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Our teacher showing us how to etch the character into the stone

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Very intricate seals that our teacher made

 

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My seal

Once that was completed, we aged the look of the seal by pounding dents and marks along the edges of the seal.  This made the stamp look more authentic like the seals of ancient times.

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Aging the seal

We dipped the seal into bright red waxy paint and pressed firmly into our paper.  The result was incredible.  The seals looked exactly like the ancient seals.  It was truly an awesome experience to create our own seals and use them just like the people of past.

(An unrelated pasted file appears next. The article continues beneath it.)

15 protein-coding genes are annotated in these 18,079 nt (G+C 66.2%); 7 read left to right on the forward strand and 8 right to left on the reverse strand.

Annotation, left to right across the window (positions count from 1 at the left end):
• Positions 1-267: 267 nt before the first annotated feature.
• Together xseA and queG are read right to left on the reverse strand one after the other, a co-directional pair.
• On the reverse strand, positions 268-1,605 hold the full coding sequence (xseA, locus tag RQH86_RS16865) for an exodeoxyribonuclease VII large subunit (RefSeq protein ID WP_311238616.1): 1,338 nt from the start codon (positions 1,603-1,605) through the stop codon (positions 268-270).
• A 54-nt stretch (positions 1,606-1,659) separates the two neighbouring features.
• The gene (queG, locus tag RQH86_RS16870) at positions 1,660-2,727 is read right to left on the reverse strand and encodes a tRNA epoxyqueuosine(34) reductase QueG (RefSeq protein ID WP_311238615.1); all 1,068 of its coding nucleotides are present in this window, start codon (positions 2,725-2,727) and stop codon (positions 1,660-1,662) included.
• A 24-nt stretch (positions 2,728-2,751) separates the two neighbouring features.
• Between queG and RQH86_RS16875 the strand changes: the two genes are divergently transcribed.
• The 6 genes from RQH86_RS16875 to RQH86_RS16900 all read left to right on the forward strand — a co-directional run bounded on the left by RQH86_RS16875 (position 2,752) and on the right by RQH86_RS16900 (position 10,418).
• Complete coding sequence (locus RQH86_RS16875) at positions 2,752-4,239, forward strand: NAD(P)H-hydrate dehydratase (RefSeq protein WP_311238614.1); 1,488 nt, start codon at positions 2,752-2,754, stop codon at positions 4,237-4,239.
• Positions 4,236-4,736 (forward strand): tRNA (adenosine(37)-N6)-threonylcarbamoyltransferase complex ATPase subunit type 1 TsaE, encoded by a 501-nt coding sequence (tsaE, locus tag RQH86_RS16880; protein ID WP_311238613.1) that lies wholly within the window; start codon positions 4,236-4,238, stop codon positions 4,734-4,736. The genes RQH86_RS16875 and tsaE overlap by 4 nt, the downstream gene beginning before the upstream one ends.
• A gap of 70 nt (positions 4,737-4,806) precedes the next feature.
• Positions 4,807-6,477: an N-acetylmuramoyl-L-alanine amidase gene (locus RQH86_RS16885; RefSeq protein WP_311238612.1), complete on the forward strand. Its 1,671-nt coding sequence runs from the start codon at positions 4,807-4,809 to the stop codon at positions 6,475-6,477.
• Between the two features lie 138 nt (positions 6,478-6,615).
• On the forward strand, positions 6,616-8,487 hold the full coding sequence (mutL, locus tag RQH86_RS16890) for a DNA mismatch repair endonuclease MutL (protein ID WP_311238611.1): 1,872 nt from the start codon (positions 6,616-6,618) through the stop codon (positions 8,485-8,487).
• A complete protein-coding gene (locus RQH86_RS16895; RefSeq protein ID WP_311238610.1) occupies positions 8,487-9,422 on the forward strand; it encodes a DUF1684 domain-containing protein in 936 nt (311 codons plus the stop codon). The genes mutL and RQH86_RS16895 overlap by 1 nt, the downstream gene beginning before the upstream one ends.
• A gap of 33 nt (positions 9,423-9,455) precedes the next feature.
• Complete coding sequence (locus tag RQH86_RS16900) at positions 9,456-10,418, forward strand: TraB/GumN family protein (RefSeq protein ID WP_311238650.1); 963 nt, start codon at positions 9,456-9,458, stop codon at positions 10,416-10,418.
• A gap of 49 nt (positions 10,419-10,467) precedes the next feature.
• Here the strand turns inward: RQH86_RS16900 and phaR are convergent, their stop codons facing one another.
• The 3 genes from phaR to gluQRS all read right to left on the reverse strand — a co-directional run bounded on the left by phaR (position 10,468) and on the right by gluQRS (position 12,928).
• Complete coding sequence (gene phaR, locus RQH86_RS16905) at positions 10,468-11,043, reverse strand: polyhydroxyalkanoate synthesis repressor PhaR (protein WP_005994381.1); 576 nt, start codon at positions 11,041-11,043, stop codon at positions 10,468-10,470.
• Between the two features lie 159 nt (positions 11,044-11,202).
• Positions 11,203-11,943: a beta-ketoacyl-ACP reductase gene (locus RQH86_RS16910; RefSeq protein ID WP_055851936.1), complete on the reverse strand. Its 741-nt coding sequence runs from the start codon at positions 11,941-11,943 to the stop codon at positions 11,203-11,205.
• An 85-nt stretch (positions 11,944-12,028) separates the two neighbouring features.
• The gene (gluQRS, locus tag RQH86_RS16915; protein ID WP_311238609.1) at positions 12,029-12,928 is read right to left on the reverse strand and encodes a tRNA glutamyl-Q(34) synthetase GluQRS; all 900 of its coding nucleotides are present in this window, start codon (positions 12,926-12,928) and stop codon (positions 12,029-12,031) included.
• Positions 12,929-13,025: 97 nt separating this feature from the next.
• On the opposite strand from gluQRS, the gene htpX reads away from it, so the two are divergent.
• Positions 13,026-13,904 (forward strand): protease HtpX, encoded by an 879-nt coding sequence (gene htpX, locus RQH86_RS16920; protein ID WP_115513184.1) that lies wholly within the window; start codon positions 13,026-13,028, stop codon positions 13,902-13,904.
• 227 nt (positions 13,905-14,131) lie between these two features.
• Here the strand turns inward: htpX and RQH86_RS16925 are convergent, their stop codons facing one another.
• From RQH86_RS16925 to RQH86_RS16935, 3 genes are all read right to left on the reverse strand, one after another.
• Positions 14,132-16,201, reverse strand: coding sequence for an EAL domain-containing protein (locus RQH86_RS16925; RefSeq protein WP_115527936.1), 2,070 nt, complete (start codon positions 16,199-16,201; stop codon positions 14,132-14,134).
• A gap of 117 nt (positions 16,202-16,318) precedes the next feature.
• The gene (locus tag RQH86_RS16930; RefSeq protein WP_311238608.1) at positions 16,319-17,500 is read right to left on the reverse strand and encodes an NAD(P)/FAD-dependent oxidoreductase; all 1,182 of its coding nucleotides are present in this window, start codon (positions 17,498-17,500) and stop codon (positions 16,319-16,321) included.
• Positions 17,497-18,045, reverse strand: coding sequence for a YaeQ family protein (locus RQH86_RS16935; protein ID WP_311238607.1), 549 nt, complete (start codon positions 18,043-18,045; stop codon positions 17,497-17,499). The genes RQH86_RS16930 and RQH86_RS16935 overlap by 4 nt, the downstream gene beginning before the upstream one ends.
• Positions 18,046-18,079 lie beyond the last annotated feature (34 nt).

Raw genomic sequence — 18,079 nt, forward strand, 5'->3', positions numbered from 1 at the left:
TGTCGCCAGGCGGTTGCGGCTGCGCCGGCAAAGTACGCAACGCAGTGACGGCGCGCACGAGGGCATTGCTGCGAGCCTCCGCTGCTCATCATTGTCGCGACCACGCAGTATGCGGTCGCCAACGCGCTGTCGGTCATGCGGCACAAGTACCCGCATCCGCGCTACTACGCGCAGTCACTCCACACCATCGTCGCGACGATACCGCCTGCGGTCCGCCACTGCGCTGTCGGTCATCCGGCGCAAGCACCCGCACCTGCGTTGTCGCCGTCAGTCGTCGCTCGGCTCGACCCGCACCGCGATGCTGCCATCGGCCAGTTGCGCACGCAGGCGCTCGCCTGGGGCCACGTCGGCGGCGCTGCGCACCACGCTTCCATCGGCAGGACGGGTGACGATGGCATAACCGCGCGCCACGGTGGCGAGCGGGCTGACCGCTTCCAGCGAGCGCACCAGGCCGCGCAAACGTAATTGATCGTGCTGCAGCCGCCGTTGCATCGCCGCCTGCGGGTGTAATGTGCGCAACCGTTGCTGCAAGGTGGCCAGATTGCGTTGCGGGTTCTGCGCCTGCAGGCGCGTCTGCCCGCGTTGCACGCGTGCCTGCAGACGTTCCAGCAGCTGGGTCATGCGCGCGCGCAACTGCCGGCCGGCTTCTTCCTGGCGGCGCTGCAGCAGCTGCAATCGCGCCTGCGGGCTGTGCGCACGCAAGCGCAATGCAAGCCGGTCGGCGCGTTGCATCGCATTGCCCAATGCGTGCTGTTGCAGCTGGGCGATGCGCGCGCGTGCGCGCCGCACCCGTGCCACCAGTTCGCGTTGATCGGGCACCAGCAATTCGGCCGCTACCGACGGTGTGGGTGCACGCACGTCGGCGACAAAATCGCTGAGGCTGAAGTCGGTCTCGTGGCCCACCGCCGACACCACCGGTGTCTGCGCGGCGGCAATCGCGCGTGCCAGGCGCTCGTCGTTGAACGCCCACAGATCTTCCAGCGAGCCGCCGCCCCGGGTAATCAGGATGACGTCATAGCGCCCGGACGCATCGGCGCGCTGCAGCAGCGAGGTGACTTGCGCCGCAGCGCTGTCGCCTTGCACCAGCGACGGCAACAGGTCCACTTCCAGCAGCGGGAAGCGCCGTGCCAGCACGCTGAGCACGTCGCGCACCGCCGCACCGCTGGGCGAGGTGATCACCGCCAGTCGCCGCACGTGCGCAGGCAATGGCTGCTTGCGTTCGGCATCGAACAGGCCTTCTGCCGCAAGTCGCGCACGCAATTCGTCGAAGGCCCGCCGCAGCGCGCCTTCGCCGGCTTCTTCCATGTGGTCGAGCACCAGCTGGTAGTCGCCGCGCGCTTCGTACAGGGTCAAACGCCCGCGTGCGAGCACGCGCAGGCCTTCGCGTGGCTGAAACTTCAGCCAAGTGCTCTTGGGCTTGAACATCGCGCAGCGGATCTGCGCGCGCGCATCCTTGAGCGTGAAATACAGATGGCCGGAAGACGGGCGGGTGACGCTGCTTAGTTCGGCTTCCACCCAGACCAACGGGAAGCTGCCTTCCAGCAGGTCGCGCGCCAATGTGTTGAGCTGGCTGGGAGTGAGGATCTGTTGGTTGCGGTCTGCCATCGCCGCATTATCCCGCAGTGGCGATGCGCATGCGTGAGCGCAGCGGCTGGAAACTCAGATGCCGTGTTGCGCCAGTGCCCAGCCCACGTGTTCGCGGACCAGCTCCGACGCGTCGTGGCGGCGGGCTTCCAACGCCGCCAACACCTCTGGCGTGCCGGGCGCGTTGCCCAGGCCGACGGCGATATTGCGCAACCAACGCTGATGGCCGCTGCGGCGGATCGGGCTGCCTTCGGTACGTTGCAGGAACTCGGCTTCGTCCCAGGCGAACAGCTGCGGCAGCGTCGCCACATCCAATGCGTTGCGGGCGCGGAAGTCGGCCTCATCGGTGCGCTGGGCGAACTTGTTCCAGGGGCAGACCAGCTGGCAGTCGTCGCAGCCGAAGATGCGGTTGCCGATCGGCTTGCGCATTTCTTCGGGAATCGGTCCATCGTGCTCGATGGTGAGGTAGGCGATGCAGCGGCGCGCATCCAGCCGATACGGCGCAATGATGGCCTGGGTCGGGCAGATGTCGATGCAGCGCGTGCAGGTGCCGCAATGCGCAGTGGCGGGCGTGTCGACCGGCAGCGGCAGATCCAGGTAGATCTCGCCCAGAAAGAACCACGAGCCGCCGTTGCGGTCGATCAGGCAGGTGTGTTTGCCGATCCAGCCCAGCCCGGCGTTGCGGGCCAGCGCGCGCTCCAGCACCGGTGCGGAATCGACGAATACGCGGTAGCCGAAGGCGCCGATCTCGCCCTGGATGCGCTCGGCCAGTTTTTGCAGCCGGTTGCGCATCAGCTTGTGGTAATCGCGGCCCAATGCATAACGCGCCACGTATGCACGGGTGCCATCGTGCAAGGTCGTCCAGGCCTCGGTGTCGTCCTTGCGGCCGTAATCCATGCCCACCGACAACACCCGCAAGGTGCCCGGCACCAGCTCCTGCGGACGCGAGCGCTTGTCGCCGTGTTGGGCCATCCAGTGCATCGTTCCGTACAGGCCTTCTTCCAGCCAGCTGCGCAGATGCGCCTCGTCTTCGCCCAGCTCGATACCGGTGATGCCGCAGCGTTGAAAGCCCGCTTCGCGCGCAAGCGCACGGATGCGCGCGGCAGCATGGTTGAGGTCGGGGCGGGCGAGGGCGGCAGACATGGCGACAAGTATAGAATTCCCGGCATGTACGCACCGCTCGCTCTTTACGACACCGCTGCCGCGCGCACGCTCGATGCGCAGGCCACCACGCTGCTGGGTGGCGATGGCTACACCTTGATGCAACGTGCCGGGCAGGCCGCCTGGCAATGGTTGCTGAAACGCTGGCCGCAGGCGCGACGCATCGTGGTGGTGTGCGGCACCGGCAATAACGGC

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Dipping the completed seal into waxy paint

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The finished product!

Thanks for reading!

Amanda

This weekend, we visited Taiwan’s beautiful capital, Taipei.  We began our trip at 6am on Friday morning.  After taking the high speed railway, we arrived in Taipei.  We visited the National Palace Museum.  The museum consists of gorgeous pieces of art including priceless pieces of carved jade.  We caught a glimpse of the famous Jade Cabbage but, we were not able to see it up close because there was a two hour line…so we enjoyed the other pieces of art at the museum.